Our big thanks goes to all of the people who supported us in this project, and to the CRTC for allowing us to present our intervention in this unusual but highly effective format.

Written, produced, narrated and animated by François Caron.
Script editor: Jacinthe Caron.
Ending theme “Meaty Meaty Meat Pie” by Uncle Ghastly.
© Copyright 2014 TCPub Media Inc.

This channel may be technically in hiatus, but we’re still very busy in the background. As Monty Python would say: “We’re not dead!”

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We wish you a Merry X-Mas!


Just kidding! It’s Christmas, everyone! Enjoy the full-featured version, and not the trial version!

All of us at The Canadian Public would like to wish everyone plenty of health and prosperity in the new year!

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Not ready to forget any of you.

Red poppieAnd that includes our veterans of the Korean war and the Afghanistan war.

Still hoping the federal government will do a proper job of supporting you brave guys and gals some day, instead of trying to weasel out of their commitments.

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Why hasn’t this site been updated for so long?

As some of you may have noticed, this Web site hasn’t been updated since Christmas of 2012, and the live streams have been shut down last spring. The progress of the television channel has pretty much followed the same path.

The goal of launching a public access television channel has been put on hold until we can figure out what to do with it. The problem is that television is being abandoned by the general public at a steadily increasing rate. The term “Cord Cutter” is no longer just a concept; it has now become a growing phenomenon.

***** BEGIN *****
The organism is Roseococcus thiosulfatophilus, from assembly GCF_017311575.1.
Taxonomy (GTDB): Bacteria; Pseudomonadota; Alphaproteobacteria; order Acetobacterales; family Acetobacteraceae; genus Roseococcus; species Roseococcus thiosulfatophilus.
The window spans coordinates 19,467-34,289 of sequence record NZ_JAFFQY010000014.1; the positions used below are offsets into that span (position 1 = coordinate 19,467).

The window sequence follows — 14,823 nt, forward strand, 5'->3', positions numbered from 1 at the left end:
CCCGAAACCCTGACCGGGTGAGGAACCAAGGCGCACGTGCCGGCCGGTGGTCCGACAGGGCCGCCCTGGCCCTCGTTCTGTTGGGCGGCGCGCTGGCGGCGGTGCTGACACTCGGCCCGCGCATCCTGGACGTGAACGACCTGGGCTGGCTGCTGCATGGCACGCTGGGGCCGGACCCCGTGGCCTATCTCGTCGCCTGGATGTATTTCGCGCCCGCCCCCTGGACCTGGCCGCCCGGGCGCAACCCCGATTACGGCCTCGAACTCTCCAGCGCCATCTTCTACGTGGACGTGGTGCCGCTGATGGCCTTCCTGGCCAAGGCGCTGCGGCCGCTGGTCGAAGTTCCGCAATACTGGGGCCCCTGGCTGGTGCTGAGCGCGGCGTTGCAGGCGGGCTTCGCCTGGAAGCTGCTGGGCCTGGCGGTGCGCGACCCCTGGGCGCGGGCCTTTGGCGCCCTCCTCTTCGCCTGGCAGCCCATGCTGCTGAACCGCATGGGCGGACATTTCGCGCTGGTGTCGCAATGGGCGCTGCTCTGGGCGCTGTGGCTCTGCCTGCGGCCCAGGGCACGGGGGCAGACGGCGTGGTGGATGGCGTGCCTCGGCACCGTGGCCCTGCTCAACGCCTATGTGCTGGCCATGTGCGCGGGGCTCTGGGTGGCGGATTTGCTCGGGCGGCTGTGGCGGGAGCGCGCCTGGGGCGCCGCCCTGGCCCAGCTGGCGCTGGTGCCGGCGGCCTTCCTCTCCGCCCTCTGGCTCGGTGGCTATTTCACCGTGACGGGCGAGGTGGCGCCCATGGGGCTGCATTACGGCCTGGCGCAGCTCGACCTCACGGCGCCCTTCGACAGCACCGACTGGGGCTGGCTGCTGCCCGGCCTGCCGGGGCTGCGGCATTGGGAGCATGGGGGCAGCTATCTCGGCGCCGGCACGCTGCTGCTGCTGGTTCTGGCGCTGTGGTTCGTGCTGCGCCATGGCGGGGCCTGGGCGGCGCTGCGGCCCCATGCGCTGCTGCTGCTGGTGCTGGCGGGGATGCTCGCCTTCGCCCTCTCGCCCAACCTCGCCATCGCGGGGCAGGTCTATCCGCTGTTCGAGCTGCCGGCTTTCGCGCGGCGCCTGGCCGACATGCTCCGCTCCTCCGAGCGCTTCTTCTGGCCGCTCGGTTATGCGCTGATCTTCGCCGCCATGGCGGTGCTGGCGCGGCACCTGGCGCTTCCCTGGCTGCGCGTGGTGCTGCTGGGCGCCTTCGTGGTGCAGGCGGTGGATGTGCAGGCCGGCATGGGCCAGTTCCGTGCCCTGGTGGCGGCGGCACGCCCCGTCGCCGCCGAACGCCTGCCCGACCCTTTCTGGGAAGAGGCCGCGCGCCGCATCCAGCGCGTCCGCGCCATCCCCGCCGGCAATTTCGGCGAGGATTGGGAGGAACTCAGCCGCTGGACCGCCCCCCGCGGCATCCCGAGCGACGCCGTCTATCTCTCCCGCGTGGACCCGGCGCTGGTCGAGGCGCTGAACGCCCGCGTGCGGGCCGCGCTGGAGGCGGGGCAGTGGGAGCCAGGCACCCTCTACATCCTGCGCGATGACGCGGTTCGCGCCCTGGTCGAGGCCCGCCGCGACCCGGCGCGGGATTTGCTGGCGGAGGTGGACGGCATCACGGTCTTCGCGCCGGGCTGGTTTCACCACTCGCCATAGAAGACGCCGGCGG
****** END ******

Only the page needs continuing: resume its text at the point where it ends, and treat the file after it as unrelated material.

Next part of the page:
And it’s not difficult to understand why. Constantly increasing monthly cable rates and forced bundles of incompatible television channels have transformed cable television into a highly unattractive and extremely expensive product.

Cord cutting has not only become easier to accept. For the younger generation, it has already become a fact of life even when cable is still available in the household. The Internet has become the young generation’s “cable television.”

And this is the path The Canadian Public now needs to prioritize.

The option of this channel becoming a cable television broadcaster will still remain available since we’ve already proven during a three year experiment that it is possible to reliably live stream your own programming over various distribution methods including the Internet. This goal has been made even easier now that the CRTC has eliminated the need for a digital cable television channel to apply for a television license if they have less than 200,000 subscribers.

However, this approach still requires a lot of negotiations with the “gatekeepers,” namely the Canadian cable companies. This can become a tedious task, made even more tedious by the recent Bell/Astral merger. As a result of this merger, the larger Canadian cable companies now own most of the Canadian cable channels. It may now be close to impossible for an independent television channel to obtain carriage on any of Canada’s cable networks as these companies will prefer to carry their own channels instead of an independent channel.

Which is why The Canadian Public may need to concentrate its efforts on obtaining carriage over the Internet, both live streamed and deferred, a goal that is already achievable with the help of companies such as YouTube and Netflix.

Which happens to be where “the young people” are going these days.

Our activities won’t stop completely during this transition period. We’ll still occasionally present videos on our YouTube channel, a medium that has made it extremely easy to broadcast just about anything we wish, and monetize these broadcasts.

So the dream of launching a national public access television channel with an attitude is far from over. It’s simply trying to develop an even bigger attitude.

Thank you for following our progress over the years. We will be back with occasional updates.

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Merry Christmas and Happy New Year!

Happy Holidays everyone!

All of us at The Canadian Public would like to wish everyone plenty of health and prosperity in the new year, now that we know the world HASN’T ended on December 21st!